B&N: Alosa’s the tough as nails titular pirate king’s daughter, and she’s not about to get captured unless it’s her idea. At the start of this debut, she sets out to do just that, allowing herself to be taken by a rival gang of pirates in order to case their ship for a treasure map. Though she’s tough and resourceful (and then some), she didn’t reckon on the wiles of irritatingly appealing first mate Riden, who matches her trick for trick. As she attempts to locate her quarry without giving up the game, she reckons with a growing attraction to the enemy.
10 Things I Can See From Here by Carrie Mac
B&N: Anxiety has plagued Maeve for as long as she can remember, and it’s only heightened when her mom (i.e., the only one who Gets It) leaves for six months, forcing Maeve to relocate to Vancouver to live with her dad. But while the move brings its own stresses and new things to be anxious about, it also brings Salix, the superchill girl who helps get her through everything from her dad’s shaky sobriety to her stepmother’s pregnancy. Salix embodies the fearlessness Maeve would kill to possess, and the romance that blossoms between them may not “cure” Maeve, but it sure does help make the move worth it.
A Good Idea by Cristina Moracho
B&N: Even after she left town, Fin still planned to spend her immediate future with Betty, two best friends taking on NYU together. But then Betty drowns, and though her boyfriend, Calder, confesses to the crime, his confession being thrown out means no one has to pay. Fin can’t stand the injustice, and she returns to her Maine hometown of Williston for one last summer to get to the bottom of what really happened to Betty. It’s there that she meets Serena, the only person who seems to care as much as she does about Betty’s demise, and in her Fin finds not only a partner in her quest for the truth, but an irresistible attraction that quickly turns into an intense romance. But how well do they really know each other? Hell, in this town, in this noir, how much does anyone really know anyone? How well did Fin even really know Betty?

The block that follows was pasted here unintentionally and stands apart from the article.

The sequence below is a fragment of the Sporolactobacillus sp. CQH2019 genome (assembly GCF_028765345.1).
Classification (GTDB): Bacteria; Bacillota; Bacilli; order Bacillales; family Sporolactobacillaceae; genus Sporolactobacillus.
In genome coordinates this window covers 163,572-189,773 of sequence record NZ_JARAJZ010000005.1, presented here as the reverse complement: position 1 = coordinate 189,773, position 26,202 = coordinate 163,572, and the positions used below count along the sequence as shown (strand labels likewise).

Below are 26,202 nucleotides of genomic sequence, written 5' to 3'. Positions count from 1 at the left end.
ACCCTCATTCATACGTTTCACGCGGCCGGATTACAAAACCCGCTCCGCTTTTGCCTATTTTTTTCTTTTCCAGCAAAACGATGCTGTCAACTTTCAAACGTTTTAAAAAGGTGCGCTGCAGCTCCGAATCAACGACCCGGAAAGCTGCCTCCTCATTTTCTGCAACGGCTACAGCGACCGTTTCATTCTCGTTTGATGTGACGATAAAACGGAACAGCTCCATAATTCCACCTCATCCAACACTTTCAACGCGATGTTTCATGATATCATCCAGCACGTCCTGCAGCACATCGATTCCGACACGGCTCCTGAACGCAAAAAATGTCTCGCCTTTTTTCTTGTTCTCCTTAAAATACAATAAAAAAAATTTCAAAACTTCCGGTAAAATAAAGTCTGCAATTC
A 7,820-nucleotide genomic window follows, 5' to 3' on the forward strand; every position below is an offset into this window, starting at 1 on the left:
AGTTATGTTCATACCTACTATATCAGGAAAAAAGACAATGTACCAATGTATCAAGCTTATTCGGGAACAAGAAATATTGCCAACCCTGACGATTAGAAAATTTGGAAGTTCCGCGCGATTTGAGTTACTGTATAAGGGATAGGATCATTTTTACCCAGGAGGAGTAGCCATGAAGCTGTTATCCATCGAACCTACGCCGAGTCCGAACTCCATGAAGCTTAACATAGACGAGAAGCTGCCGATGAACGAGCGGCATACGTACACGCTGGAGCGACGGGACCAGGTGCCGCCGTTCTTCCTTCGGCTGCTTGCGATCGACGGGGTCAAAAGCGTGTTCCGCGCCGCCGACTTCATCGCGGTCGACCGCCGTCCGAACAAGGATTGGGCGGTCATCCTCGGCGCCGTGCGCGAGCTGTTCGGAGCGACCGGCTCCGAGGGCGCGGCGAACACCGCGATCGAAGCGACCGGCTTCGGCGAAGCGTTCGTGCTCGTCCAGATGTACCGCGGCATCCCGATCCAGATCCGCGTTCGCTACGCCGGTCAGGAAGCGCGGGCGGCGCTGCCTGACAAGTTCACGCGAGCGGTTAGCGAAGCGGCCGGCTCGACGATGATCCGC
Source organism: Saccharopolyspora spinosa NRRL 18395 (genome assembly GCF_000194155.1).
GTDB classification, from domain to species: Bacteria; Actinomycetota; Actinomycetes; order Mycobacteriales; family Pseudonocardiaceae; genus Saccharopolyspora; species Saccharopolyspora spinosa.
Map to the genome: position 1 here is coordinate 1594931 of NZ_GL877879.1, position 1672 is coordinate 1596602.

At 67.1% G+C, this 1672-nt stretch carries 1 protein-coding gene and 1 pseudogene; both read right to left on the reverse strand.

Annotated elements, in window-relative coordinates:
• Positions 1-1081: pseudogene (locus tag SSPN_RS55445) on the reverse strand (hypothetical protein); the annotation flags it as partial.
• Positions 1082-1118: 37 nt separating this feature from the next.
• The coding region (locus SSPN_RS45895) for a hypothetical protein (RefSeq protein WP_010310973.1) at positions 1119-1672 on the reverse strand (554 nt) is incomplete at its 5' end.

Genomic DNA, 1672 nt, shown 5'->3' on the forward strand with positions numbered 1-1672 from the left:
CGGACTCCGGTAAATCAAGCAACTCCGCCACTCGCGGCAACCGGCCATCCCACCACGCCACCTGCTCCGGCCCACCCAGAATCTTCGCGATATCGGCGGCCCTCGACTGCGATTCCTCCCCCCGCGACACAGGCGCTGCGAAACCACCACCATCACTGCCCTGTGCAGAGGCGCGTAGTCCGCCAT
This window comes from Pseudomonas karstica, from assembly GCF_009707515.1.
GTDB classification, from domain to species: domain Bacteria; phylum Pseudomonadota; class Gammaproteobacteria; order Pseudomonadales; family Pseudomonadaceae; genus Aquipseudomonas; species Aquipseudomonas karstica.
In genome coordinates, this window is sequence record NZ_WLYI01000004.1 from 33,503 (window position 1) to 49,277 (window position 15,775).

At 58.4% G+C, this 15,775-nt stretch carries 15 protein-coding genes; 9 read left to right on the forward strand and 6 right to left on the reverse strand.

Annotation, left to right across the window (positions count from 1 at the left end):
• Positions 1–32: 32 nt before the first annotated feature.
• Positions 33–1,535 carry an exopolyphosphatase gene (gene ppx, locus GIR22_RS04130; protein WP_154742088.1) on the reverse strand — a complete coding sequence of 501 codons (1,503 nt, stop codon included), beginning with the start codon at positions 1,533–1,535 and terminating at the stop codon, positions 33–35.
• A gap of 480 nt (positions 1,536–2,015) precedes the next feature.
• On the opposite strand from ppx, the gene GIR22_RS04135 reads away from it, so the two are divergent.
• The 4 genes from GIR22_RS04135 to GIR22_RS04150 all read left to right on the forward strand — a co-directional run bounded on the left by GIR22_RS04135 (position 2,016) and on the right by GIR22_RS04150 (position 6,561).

Rebels Like Us by Liz Reinhardt
B&N: When her mother’s tanking relationship sends the two of them fleeing Brooklyn for a new life in the small-town south, biracial city girl Agnes plans to stay quiet and escape as soon as she can. Her plan quickly goes awry, as she draws the eye of her new principal, the school’s queen bee…and popular Doyle, who’s soon serving as her unofficial guide. But there’s a more troubling side to her new life: a depth of racism she has never encountered, laid bare in a traffic stop and in her school’s tradition of holding two segregated proms. As Agnes helps plan an alterna-prom, she makes herself a target—and discovers the power of taking a stand.
Sad Perfect by Stephanie Elliot
B&N: Pea lives life under the power of avoidant/restrictive food disorder, which makes her relationship with eating one of anxiety and terrible dread. A supportive best friend and the interest of a good-hearted boy help her feel like she’s on a path toward wellness, but a dangerous decision—to go off her antidepressants—puts her on the path to a setback that threatens to drag her under. Pea’s painful, ultimately hopeful journey immediately draws readers in with its urgent, second-person narration.